Conan Move a TBS Coup

Conan O’Brien will become
the face of TBS’s “very
funny” brand as the basic network
prepares to launch a new
late-night series with the former
Tonight Show host this fall.

In a major acquisition coup,
TBS stunned the television industry
last week by securing O’Brien,
most recently rumored to be taking
his brand of night-time humor
to Fox three months after being
ousted by NBC. Instead, starting
in November, O’Brien will host a
Monday-to-Thursday show at 11
p.m. on TBS.

The time slot’s current occupant
Lopez Tonight, hosted
by comedian George Lopez
will slide back to midnight. Deal
terms were not disclosed, but
O’Brien will own the show and
and have the option of developing
other projects for TBS, according
to network executives.

For TBS, which has struggled
lately on the ratings front, O’Brien
gives the network a bona fide media
superstar with whom to align
its brand and potentially lift its
ratings fortunes.

“I think this is a seminal moment
for the TBS brand and
Conan O’Brien will be the face of
that brand,” Steve Koonin, president
of Turner Entertainment
Networks, told Multichannel
. “We’re in the business of
talent, and Conan O’Brien is one
of the most talented comedians
of the history of the medium and
certainly on television today. He’s
the voice of a generation.”

TV historian Tim Brooks said
O’Brien will provide TBS with a
major awareness and ratings lift
that it hopes will flow through to
the rest of its schedule. The network
— which relies mostly on off -
network sitcoms such as Seinfeld
and Everybody Loves Raymond,
plus original series such as Tyler
Perry’s House Of Payne
— suffered
a 7% decline in total primetime
viewers to 1.7 million during the
first quarter of this year.

“Unlike [sister network] TNT,
TBS has not had a breakout hit
yet, so they’re looking for something
to raise their stock,” Brooks
said. “And if they’re smart about
it, [O’Brien] will bring in new
viewers which they can advertise
to and repurpose to other places
on their network.

“TBS’s challenge going forward
is to find new programming to
drive those new viewers toward,”
Brooks said.

O’Brien also has formidable
competition on the cable side that’s
also targeting advertiser-coveted
18-to-49-year-old viewers.

Comedy Central’s The Daily
Show With Jon Stewart
is the
king of cable late-night original
programming in the demo, averaging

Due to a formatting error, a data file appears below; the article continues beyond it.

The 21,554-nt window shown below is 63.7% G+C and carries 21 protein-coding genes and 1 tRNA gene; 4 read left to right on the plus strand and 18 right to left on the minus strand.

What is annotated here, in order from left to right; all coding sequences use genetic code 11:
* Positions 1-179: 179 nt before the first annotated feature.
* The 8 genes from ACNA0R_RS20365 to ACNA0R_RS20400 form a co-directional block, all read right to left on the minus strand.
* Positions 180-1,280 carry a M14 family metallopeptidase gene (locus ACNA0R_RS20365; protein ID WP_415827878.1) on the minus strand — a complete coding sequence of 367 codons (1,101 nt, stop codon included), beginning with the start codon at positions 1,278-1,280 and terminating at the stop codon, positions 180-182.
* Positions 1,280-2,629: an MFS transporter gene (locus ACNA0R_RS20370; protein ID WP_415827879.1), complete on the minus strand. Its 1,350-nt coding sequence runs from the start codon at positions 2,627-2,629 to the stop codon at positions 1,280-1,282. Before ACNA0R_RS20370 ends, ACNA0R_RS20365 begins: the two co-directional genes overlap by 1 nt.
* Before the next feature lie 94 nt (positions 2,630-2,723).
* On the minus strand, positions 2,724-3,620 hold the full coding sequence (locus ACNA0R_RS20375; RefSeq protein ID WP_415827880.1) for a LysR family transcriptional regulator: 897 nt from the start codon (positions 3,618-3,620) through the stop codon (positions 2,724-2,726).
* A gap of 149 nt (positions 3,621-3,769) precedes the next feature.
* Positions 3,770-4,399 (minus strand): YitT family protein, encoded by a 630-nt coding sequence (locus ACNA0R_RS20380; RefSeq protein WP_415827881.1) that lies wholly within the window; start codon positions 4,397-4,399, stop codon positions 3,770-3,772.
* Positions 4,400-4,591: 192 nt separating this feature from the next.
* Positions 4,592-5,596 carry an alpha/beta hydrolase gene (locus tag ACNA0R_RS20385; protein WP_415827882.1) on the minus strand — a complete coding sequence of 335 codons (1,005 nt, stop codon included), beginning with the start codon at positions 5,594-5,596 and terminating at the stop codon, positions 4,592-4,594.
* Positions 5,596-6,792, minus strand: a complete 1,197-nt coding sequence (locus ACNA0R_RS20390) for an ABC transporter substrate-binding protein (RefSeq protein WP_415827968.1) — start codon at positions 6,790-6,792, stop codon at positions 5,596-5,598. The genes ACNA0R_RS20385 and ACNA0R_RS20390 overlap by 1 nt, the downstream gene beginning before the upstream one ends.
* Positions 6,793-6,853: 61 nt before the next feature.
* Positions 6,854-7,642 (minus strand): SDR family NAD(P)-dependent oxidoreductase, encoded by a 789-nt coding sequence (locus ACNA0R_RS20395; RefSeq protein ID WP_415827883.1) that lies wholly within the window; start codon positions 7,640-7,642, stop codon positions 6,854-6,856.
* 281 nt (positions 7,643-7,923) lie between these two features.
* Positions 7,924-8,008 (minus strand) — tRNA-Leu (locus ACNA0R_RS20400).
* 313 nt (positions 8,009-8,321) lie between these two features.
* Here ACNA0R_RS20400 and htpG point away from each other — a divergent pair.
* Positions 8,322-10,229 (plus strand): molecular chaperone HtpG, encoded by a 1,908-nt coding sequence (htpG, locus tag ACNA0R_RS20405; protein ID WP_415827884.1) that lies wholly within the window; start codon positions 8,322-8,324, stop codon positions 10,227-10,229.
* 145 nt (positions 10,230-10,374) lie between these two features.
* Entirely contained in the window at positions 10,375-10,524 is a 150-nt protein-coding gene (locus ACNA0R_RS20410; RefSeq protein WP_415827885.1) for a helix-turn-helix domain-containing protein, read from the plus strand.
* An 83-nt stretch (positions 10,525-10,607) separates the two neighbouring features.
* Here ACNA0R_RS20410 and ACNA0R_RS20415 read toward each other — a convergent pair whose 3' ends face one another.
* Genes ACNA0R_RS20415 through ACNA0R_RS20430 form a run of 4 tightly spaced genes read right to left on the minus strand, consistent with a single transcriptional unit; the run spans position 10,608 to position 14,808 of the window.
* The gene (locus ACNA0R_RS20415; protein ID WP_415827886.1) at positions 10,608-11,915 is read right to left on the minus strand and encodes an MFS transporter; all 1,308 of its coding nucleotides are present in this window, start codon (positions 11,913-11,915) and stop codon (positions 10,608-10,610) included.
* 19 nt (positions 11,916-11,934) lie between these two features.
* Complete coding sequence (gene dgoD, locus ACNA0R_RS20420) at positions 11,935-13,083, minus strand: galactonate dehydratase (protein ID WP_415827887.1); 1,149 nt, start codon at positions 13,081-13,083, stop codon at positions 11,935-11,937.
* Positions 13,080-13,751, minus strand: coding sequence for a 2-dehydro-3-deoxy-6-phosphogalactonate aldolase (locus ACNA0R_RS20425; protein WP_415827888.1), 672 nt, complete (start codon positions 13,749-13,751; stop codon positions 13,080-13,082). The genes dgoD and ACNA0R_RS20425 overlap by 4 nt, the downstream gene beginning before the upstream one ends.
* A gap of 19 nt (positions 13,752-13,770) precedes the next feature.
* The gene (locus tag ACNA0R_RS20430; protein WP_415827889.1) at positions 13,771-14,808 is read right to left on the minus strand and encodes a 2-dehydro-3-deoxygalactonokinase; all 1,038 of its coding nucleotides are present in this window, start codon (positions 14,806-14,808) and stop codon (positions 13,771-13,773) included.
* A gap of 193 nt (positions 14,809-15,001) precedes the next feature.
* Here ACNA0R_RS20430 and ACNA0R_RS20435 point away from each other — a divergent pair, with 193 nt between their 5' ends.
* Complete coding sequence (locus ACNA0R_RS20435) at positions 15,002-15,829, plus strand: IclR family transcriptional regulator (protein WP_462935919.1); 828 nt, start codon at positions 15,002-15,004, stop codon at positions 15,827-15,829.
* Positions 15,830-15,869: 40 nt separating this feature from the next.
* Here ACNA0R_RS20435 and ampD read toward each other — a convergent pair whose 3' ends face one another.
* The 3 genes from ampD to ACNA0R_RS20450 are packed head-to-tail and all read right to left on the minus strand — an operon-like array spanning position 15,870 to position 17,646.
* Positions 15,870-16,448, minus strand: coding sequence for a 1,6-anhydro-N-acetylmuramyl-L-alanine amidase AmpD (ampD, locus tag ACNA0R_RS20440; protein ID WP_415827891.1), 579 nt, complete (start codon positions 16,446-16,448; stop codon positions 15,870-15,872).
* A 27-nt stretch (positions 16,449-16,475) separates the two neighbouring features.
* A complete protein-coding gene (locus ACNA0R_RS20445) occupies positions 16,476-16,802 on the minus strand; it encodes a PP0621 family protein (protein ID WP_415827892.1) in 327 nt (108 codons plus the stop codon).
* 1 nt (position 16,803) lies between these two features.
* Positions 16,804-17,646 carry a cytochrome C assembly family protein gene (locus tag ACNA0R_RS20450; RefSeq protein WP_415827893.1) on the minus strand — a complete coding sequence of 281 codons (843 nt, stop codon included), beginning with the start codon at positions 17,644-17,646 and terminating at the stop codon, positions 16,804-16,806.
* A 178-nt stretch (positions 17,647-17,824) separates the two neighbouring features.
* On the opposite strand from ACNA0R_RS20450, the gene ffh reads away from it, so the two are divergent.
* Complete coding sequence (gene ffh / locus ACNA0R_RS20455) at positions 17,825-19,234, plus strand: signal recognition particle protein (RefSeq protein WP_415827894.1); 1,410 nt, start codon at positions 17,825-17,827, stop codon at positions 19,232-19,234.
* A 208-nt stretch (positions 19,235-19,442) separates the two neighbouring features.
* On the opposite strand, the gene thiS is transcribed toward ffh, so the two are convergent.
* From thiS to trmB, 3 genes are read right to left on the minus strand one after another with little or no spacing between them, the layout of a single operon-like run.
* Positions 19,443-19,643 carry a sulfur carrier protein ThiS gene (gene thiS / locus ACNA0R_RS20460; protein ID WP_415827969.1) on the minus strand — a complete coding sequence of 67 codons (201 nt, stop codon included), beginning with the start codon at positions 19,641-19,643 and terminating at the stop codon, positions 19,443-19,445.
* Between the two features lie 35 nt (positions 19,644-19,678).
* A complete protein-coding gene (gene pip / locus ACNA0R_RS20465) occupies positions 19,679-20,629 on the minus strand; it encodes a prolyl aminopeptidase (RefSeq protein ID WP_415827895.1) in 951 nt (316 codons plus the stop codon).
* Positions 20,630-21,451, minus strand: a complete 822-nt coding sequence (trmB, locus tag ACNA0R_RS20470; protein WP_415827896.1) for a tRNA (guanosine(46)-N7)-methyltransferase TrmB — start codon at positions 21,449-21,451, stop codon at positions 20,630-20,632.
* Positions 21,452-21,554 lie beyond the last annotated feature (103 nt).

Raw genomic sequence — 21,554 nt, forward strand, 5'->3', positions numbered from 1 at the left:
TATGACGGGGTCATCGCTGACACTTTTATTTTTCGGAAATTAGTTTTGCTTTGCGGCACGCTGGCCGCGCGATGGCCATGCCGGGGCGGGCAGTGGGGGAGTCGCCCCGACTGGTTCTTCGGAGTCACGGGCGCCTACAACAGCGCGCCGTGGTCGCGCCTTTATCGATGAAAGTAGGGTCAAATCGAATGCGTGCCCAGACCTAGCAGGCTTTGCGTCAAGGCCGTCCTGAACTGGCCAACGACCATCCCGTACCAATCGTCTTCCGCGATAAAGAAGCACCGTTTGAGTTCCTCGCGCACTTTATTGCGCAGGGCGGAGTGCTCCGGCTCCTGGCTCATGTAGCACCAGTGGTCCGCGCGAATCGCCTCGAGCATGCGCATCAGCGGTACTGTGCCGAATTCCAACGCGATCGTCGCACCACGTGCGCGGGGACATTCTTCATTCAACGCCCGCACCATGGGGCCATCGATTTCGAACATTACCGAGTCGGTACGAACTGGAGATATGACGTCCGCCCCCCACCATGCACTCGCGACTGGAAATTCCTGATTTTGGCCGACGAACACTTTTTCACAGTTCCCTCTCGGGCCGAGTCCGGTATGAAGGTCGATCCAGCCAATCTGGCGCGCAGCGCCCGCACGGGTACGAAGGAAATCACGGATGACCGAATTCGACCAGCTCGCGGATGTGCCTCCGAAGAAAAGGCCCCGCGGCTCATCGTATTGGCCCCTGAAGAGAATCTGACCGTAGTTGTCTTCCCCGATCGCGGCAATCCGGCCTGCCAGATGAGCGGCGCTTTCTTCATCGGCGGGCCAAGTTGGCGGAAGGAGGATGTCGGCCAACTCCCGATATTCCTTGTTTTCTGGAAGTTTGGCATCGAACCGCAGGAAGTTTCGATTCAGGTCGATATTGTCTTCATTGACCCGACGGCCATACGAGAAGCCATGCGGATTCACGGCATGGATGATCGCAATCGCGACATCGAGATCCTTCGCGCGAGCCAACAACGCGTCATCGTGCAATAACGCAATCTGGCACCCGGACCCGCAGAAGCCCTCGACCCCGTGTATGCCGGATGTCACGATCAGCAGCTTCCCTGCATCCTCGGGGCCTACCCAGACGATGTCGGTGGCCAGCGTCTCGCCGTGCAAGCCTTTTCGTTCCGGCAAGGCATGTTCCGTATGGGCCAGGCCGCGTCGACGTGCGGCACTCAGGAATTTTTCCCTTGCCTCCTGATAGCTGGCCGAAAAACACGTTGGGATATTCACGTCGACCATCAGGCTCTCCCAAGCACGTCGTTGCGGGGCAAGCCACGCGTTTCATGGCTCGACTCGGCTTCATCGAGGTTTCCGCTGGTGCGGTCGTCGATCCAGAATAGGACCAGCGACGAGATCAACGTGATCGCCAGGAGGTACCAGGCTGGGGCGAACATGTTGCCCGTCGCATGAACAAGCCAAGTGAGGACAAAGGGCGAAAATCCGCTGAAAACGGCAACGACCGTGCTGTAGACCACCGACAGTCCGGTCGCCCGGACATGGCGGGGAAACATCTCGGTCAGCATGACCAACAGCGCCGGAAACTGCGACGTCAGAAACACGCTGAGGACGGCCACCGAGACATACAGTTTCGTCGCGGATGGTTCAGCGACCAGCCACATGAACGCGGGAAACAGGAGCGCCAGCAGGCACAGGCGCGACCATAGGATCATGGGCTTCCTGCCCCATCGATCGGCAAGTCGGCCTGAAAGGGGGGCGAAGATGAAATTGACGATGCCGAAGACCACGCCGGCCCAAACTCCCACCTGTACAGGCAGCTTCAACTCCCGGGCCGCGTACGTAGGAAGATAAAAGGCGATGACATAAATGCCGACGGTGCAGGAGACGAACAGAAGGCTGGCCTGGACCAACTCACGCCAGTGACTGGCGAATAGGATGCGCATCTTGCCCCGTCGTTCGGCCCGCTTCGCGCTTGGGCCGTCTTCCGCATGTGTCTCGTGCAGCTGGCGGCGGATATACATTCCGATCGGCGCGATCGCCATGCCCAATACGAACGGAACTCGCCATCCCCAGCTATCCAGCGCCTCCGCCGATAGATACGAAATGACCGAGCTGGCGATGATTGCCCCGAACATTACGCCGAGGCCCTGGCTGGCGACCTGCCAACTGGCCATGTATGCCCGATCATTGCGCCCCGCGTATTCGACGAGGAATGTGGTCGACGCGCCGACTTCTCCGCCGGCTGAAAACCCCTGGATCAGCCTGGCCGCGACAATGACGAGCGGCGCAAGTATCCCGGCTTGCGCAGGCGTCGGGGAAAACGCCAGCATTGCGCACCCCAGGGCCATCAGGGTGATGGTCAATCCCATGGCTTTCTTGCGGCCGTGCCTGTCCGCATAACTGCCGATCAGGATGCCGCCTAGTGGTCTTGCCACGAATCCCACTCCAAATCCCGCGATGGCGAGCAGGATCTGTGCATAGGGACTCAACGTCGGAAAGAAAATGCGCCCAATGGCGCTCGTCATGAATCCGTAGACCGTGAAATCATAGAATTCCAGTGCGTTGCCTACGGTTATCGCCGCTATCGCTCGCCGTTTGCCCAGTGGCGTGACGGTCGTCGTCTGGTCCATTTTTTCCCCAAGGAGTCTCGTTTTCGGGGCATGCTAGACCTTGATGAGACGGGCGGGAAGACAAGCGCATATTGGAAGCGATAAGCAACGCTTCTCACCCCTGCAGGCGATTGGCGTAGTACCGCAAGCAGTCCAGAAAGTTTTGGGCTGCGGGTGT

1.4 million viewers and
866,600 viewers aged 18 to 49.
E!’s Chelsea Lately and BET’s The
Mo’Nique Show
also draw significant audiences in both categories.
Cartoon Network’s Adult
Swim late-night block will also
compete with TBS for younger
eyeballs in the time period with
acquired sitcom Family Guy.

Koonin said talks with
O’Brien began in earnest April
7, after the possibility of bringing
the former star of NBC’s
Tonight Show and Late Night
franchises aboard was discussed
with Lopez. Lopez then
called O’Brien to ask that he
consider joining the network’s
late-night lineup. (O’Brien became
a free agent earlier this
year in part because of NBC’s
decision to push The Tonight
back to midnight to make
room for a half-hour show hosted
by O’Brien’s predecessor, Jay
Leno. In response, O’Brien left
the network, paving the way for
Leno’s return to Tonight.)

In adding O’Brien, TBS gets an
established personality to helm
its post-primetime programming
block, a daypart in which
increasingly younger viewers are
seeking out TV options, Koonin

O’Brien will get a half-hour
head start on late-night broadcast-
network staples The Tonight
Show With Jay Leno
on NBC and
Late Show With David Letterman
on CBS, shows that tend to draw
older viewers.

“The reason we did it and we
feel jazzed about doing it is because
it positions us to have two
guys in their 40s whose audiences
are in their 20s and 30s,”
Koonin said. “Do I expect him to
have the highest total viewer delivery
in late night? Probably not.
Do I expect him to be the most
targeted with the audience? Unequivocally.”

Loretha Jones, president of original
programming for BET, isn’t
concerned about O’Brien cutting
into Mo’Nique’s audience.

“I’m thrilled for Conan that he
has found a new home at TBS, but
we’re not worried,” Jones said.
“We were thrilled when George
Lopez had that time slot, and it
had no impact on us, and we don’t
expect [O’Brien] to have any impact
on our viewers who tune in
and love Mo’nique.”

As for Lopez Tonight, Koonin
said O’Brien’s presence at 11 p.m.
will only help its ratings, particularly
among young adults. Lopez
which launched in November,
averages 1 million viewers
and draws 623,000 adults
18-49, with a median viewing
age of 34.

“I think that his demographic
numbers will only get younger at
midnight,” Koonin said. “There
will be more of the right audience

The top original cable shows from 11 p.m. to
midnight in total viewers:*

Most viewed cable shows among 18-to-49
year-olds from 11 p.m. to midnight:*

R. Thomas Umstead

R. Thomas Umstead serves as senior content producer, programming for Multichannel News, Broadcasting + Cable and Next TV. During his more than 30-year career as a print and online journalist, Umstead has written articles on a variety of subjects ranging from TV technology, marketing and sports production to content distribution and development. He has provided expert commentary on television issues and trends for such TV, print, radio and streaming outlets as Fox News, CNBC, the Today show, USA Today, The New York Times and National Public Radio. Umstead has also filmed, produced and edited more than 100 original video interviews, profiles and news reports featuring key cable television executives as well as entertainers and celebrity personalities.